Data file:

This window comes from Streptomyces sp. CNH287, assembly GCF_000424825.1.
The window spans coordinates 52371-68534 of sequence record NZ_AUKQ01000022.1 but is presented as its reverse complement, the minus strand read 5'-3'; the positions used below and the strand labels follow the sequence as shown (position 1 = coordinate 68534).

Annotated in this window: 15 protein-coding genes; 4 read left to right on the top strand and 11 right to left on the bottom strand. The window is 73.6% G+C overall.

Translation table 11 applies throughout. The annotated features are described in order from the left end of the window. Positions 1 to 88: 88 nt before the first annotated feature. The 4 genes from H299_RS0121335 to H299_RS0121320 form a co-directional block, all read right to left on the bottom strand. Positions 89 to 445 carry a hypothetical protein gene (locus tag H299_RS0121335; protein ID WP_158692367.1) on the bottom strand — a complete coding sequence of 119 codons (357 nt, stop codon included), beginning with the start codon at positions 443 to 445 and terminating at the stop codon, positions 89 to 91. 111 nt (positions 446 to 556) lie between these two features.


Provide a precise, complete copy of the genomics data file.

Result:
This window comes from Streptomyces sp. CNH287, assembly GCF_000424825.1.
The window spans coordinates 52371-68534 of sequence record NZ_AUKQ01000022.1 but is presented as its reverse complement, the minus strand read 5'-3'; the positions used below and the strand labels follow the sequence as shown (position 1 = coordinate 68534).

Annotated in this window: 15 protein-coding genes; 4 read left to right on the top strand and 11 right to left on the bottom strand. The window is 73.6% G+C overall.

Translation table 11 applies throughout. The annotated features are described in order from the left end of the window. Positions 1 to 88: 88 nt before the first annotated feature. The 4 genes from H299_RS0121335 to H299_RS0121320 form a co-directional block, all read right to left on the bottom strand. Positions 89 to 445 carry a hypothetical protein gene (locus tag H299_RS0121335; protein ID WP_158692367.1) on the bottom strand — a complete coding sequence of 119 codons (357 nt, stop codon included), beginning with the start codon at positions 443 to 445 and terminating at the stop codon, positions 89 to 91. 111 nt (positions 446 to 556) lie between these two features.